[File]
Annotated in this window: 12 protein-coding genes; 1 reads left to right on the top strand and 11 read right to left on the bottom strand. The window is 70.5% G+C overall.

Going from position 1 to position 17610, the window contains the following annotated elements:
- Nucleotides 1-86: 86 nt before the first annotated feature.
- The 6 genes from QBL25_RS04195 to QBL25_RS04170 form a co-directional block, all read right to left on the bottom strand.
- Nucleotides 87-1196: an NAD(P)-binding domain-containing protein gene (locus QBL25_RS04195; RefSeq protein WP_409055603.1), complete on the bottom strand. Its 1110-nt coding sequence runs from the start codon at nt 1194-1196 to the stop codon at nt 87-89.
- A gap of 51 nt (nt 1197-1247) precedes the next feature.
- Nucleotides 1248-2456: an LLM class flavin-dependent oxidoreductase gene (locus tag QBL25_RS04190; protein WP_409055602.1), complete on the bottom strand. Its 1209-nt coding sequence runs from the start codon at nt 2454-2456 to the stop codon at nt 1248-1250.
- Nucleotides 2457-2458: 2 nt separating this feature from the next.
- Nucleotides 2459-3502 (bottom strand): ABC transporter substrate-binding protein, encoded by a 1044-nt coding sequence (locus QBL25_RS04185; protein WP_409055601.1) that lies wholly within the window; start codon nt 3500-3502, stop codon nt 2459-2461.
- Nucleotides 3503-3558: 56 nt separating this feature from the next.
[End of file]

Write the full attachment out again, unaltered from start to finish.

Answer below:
Annotated in this window: 12 protein-coding genes; 1 reads left to right on the top strand and 11 read right to left on the bottom strand. The window is 70.5% G+C overall.

Going from position 1 to position 17610, the window contains the following annotated elements:
- Nucleotides 1-86: 86 nt before the first annotated feature.
- The 6 genes from QBL25_RS04195 to QBL25_RS04170 form a co-directional block, all read right to left on the bottom strand.
- Nucleotides 87-1196: an NAD(P)-binding domain-containing protein gene (locus QBL25_RS04195; RefSeq protein WP_409055603.1), complete on the bottom strand. Its 1110-nt coding sequence runs from the start codon at nt 1194-1196 to the stop codon at nt 87-89.
- A gap of 51 nt (nt 1197-1247) precedes the next feature.
- Nucleotides 1248-2456: an LLM class flavin-dependent oxidoreductase gene (locus tag QBL25_RS04190; protein WP_409055602.1), complete on the bottom strand. Its 1209-nt coding sequence runs from the start codon at nt 2454-2456 to the stop codon at nt 1248-1250.
- Nucleotides 2457-2458: 2 nt separating this feature from the next.
- Nucleotides 2459-3502 (bottom strand): ABC transporter substrate-binding protein, encoded by a 1044-nt coding sequence (locus QBL25_RS04185; protein WP_409055601.1) that lies wholly within the window; start codon nt 3500-3502, stop codon nt 2459-2461.
- Nucleotides 3503-3558: 56 nt separating this feature from the next.